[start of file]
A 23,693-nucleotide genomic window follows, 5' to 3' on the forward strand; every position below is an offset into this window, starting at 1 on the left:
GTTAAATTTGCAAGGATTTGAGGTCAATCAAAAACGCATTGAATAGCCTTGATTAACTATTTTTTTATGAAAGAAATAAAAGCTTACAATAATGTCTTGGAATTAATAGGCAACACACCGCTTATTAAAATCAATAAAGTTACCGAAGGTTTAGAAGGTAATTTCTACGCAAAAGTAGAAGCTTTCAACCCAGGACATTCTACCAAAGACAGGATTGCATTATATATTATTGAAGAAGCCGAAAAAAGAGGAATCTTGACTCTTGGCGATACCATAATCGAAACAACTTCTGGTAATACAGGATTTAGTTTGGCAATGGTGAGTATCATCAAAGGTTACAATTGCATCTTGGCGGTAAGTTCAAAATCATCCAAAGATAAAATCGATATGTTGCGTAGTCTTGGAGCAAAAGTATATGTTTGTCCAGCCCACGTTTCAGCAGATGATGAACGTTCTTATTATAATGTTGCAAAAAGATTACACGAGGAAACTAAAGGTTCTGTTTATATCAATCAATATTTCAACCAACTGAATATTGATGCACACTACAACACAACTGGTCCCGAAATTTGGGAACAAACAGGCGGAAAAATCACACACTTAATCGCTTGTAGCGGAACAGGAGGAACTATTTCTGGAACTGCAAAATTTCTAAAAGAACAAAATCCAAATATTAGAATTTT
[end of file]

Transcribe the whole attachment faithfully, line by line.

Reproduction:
A 23,693-nucleotide genomic window follows, 5' to 3' on the forward strand; every position below is an offset into this window, starting at 1 on the left:
GTTAAATTTGCAAGGATTTGAGGTCAATCAAAAACGCATTGAATAGCCTTGATTAACTATTTTTTTATGAAAGAAATAAAAGCTTACAATAATGTCTTGGAATTAATAGGCAACACACCGCTTATTAAAATCAATAAAGTTACCGAAGGTTTAGAAGGTAATTTCTACGCAAAAGTAGAAGCTTTCAACCCAGGACATTCTACCAAAGACAGGATTGCATTATATATTATTGAAGAAGCCGAAAAAAGAGGAATCTTGACTCTTGGCGATACCATAATCGAAACAACTTCTGGTAATACAGGATTTAGTTTGGCAATGGTGAGTATCATCAAAGGTTACAATTGCATCTTGGCGGTAAGTTCAAAATCATCCAAAGATAAAATCGATATGTTGCGTAGTCTTGGAGCAAAAGTATATGTTTGTCCAGCCCACGTTTCAGCAGATGATGAACGTTCTTATTATAATGTTGCAAAAAGATTACACGAGGAAACTAAAGGTTCTGTTTATATCAATCAATATTTCAACCAACTGAATATTGATGCACACTACAACACAACTGGTCCCGAAATTTGGGAACAAACAGGCGGAAAAATCACACACTTAATCGCTTGTAGCGGAACAGGAGGAACTATTTCTGGAACTGCAAAATTTCTAAAAGAACAAAATCCAAATATTAGAATTTT